First, limiting the reach of the VSE carve-out opens the door to the inclusion of facts and news of the day in the scope of the press publishers’ right. It should be borne in mind that, in the field of related rights, there is no originality requirement to inhibit the appropriation of non-original material. Therefore, the narrower the scope of the VSE limitation, the lower the threshold for the right to kick in. And the lower such threshold, the higher the likelihood that simple facts and news will be caught in the net. More than contradicting another recital of the Directive (Recital 57), this would openly clash with a fundamental principle of copyright and related rights law that is expressed in Article 2(8) of the Berne Convention: that news of the day and miscellaneous facts are off-limits to exclusive protection.

Also, any transposition of the VSE limitation should keep in mind the benefits of having short, yet sufficiently descriptive snippets of news content displayed on online services. These snippets, coupled with hyperlinked headlines, are essential to the practical realisation of freedom of information. They enable individual users not only to find news content, but also to swiftly understand its relevance. Excluding from the scope of the limitation snippets that are necessary to recognise what lies behind a hyperlink would only make it harder for users to exercise this fundamental freedom. The less context users are given, the more clicks they will need to find the content they are actually searching for.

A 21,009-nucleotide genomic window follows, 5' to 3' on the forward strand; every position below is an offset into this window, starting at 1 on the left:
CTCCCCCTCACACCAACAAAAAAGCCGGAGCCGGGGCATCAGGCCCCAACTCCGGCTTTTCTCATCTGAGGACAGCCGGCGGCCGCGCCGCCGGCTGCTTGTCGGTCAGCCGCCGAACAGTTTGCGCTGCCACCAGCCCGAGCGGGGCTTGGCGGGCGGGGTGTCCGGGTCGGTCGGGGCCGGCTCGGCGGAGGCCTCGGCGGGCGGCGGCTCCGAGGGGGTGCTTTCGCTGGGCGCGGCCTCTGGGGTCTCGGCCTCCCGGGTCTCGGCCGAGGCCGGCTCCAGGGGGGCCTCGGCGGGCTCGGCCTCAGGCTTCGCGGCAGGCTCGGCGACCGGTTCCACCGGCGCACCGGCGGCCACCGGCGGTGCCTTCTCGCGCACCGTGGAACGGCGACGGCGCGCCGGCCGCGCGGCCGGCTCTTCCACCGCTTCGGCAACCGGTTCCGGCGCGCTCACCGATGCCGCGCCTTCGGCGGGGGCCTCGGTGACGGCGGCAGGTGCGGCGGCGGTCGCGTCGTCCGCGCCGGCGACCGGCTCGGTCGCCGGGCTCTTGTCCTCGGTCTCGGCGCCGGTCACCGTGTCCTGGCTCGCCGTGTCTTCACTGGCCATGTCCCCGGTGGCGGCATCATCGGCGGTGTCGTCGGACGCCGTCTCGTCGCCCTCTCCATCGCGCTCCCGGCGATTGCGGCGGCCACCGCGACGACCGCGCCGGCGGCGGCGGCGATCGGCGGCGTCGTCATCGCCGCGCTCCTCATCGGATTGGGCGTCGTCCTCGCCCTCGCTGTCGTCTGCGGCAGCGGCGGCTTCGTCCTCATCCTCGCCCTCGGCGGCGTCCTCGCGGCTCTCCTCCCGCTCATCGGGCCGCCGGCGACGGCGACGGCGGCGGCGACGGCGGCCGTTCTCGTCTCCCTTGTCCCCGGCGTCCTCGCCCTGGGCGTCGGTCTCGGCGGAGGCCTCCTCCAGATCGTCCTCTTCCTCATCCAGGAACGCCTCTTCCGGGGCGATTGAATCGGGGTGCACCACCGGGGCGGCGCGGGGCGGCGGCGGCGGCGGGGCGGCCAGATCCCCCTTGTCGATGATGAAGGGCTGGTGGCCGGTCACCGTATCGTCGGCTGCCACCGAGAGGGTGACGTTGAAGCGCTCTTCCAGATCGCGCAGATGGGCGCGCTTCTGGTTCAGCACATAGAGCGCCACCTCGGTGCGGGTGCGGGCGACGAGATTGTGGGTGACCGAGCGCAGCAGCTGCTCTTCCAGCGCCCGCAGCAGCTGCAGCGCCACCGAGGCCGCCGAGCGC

Now, you may of course argue that the purpose of Article 15 is exactly to have online providers pay for those snippets. But that simply cannot be the case: it cannot be that the EU legislature intended to restrict uses that communicate raw informative content and whose purpose is simply to have online readers understand the relevance of news articles.

Most certainly, the EU legislature could not have intended Recital 58 to be used as a mechanism to monopolise the dissemination of mere facts and news, sidestepping the most basic principles of intellectual property law. Facts and news, as the metaphor has it, must remain free as the air to breathe. In designing their VSE limitation, the Member States that are still to implement the Directive should not lose sight of such principles.

 

 

Disclaimer: The research behind this study has received funding from the Computer & Communications Industry Association (CCIA Europe). Nonetheless, the views expressed herein are solely those of the author.


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Kluwer IP Law